Applications are currently closed for HTLA Class 6.
Information about the next HTLA class will be posted here soon. In the meantime, email firstname.lastname@example.org to join our mailing list.
What is the Human Trafficking Leadership Academy?
The HTLA provides leadership training to survivor leaders and allied professionals. HTLA fellows join a class that meets regularly (either in person or virtually) over the course of 4–6 months.
The Office on Trafficking in Persons and the Office on Women’s Health at the U.S. Department of Health and Human Services established the HTLA in response to recommendations for survivor leadership from stakeholders with lived experience including the United States Advisory Council on Human Trafficking, established by the Justice for Victims of Trafficking Act of 2015.
Frequently Asked Questions
Fellows must attend all seminars. Fellows should expect to work 2–4 hours per week between seminars.
This a competitive program and class size is limited to 12 participants. Applicants are encouraged to reapply in the future if they meet the eligibility requirements.
No, you are not required to disclose this information. Each fellow is welcome to share anything they would like about their personal and professional experience. Additionally, we ask that other fellows do not disclose another participant's personal experiences.
The information you put in your bio will be seen by other fellows as part of the onboarding process.
Yes, you may apply if you have expertise that can support the development of recommendations within a group setting.
A limited number of fellowships are prioritized for survivors of human trafficking who do not receive federal or state funding for their work. These individuals are eligible for a monthly stipend of $1,000.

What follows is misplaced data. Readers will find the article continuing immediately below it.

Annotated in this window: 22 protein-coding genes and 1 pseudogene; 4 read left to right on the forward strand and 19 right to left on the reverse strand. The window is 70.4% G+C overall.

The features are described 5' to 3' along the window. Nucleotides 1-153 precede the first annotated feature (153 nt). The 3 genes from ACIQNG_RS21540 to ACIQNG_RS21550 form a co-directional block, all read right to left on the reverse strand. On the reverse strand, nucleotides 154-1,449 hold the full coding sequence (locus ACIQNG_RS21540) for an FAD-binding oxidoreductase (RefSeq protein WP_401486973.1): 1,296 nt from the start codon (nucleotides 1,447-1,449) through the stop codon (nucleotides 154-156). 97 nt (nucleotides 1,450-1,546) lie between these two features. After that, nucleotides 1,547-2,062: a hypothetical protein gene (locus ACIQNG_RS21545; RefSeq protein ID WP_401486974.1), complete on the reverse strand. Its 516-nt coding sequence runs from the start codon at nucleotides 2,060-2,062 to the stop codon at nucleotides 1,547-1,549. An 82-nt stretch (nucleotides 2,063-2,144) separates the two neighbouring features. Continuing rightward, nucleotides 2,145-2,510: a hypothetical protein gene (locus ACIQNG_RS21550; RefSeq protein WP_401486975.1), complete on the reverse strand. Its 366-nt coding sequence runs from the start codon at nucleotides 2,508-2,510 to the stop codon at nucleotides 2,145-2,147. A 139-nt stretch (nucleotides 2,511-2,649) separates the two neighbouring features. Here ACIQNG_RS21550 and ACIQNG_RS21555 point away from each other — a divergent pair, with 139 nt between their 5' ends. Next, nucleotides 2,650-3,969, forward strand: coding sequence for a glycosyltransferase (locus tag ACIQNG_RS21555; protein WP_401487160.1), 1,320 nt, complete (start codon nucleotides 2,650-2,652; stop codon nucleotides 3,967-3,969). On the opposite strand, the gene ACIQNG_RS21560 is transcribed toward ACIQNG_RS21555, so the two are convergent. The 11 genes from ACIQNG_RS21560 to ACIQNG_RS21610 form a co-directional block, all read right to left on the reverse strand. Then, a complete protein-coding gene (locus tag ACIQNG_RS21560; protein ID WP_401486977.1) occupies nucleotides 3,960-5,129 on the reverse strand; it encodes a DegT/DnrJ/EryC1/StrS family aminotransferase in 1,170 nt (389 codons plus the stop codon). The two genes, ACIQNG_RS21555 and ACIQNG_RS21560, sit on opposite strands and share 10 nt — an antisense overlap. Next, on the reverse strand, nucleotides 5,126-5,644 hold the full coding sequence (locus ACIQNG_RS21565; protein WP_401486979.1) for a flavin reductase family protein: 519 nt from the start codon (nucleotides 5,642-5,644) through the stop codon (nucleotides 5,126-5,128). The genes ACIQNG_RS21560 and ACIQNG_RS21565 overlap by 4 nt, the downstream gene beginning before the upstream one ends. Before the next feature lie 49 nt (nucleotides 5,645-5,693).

Lodging and airfare are paid for in advance by the National Human Trafficking Training and Technical Assistance Center (NHTTAC). Fellows are reimbursed for meals and ground travel.
HTLA organizers are closely monitoring public health guidance on travel restrictions, holding large gatherings, and other conditions to determine whether future HTLA classes will include in-person or virtual attendance options.
Please note: Virtual seminars require access to a computer with internet access, the ability to download Zoom conferencing software, and the ability to access Google Drive or Microsoft Office.
Find information on previous classes, including their recommendations, on our Human Trafficking Leadership Academy page.
OTIP is a federal program office within the Department of Health and Human Services Administration for Children and Families. OTIP's mission is to combat human trafficking by supporting and leading systems that prevent trafficking through public awareness and protect victims through identification and assistance, helping them rebuild their lives and become self-sufficient.
NHTTAC is a service of OTIP funded to deliver training and technical assistance to inform and enhance the public health response to human trafficking.